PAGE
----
Get Ready for More Traffic as CDOT Plows Ahead With I-70 Expansion

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If Colorado DOT gets its way, I-70 will resemble this 10-lane freeway in California’s East Bay — at first. Eventually part of I-70 will be 12 lanes wide. Photo: Wikipedia Commons

There are plenty of reasons why the scheme to widen I-70 in north Denver is subject to so much scrutiny: It’s going to cause more traffic, relocate 74 homes and businesses, pollute some of the city’s poorest neighborhoods, and cost between $1 billion and $2 billion to build.

Oh, and Colorado DOT used questionable traffic projections to justify the project.

In addition to the neighborhood backlash, the I-70 project has undergone so much scrutiny because it’s the law — the feds require local agencies to assess the impact of major transportation projects on their surroundings. But the process is long and complex, and often seems like a rote exercise rather than a means to fix bad ideas.

CDOT just published the final version of its I-70 impact statement, and it’s easy to see why the process breeds cynicism. Nothing much has changed. I-70 will get wider, at first going from eight lanes to 10 on one stretch, and from six lanes to eight on others. Colorado DOT plans to add two more lanes in the future. More traffic and more pollution is coming.

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Phase one of the I-70 expansion. Note how Colorado DOT made a pleasant, green map out of a massive highway widening in city neighborhoods. Image: Colorado DOT

In the end, I-70’s lane totals will look like this:

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Phase two. Image: Colorado DOT

The new lanes will be “tolled express lanes,” according to the report. Colorado DOT might allow vehicles with three or more people to use them for free.

The release of the CDOT impact statement is close to the last step before implementation. Starting Friday, the public can comment on the document for one month, plus Colorado DOT will hold some public hearings. After that, the project will either be legally permitted or it won’t. Lawsuits could also come into play and delay construction.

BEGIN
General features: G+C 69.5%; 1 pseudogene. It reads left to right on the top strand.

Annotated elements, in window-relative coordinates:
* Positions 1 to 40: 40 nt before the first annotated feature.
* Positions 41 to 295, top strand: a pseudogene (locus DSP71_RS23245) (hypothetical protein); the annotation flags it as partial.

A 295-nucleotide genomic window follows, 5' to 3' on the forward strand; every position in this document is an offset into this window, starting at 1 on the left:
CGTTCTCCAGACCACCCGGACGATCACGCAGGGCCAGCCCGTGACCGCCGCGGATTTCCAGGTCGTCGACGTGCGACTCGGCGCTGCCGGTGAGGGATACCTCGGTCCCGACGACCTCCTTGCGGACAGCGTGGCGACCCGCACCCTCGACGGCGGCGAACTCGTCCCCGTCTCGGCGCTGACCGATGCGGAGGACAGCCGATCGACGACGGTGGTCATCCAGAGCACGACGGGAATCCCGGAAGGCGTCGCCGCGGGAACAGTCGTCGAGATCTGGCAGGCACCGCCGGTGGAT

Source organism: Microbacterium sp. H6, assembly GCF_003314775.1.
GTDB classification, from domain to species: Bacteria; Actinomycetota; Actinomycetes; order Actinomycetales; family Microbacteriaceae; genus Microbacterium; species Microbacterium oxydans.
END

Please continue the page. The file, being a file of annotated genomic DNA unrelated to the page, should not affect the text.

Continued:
The review process isn’t going to stop this project, but it does shed light on the huge mismatch between the problems the public identified and CDOT’s response. Over and over in its report, CDOT says it has “adequately addressed” concerns about the I-70 widening. Streetsblog has been digging through the document and we’ll be running a series of follow-up posts so you can decide for yourself if the agency’s responses are up to snuff. Stay tuned.

  • mckillio

    Thank you for staying on top of this terrible, terrible idea. Is there anything specifically that we can do to try and stop it?

  • neroden

    Sounds like it can only be stopped with a lawsuit at this rate. The traffic projections are fakery; the “purpose and need” isn’t met; the whole project violates ‘environmental justice’ rules; there’s gotta be some way to throw someone in prison for this mockery of the environmental process.

    Milwaukee is the place to talk to. They managed to win a case.

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Elyria, Swansea, and Globeville residents speak out against the widening of I-70. They wore bandannas to symbolize the air pollution the project will cause. Photo: David Sachs

Denver Post Regurgitates Colorado DOT’s Talking Points on I-70

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To have the Post tell it, widening an interstate through city neighborhoods is actually a community connector, a jobs program, an affordable housing solution, an investment in our children, and a boon for outdoor recreation. That must be why so many cities are solving their problems these days by spending billions of dollars on traffic-generating, sprawl-inducing highway expansion projects.

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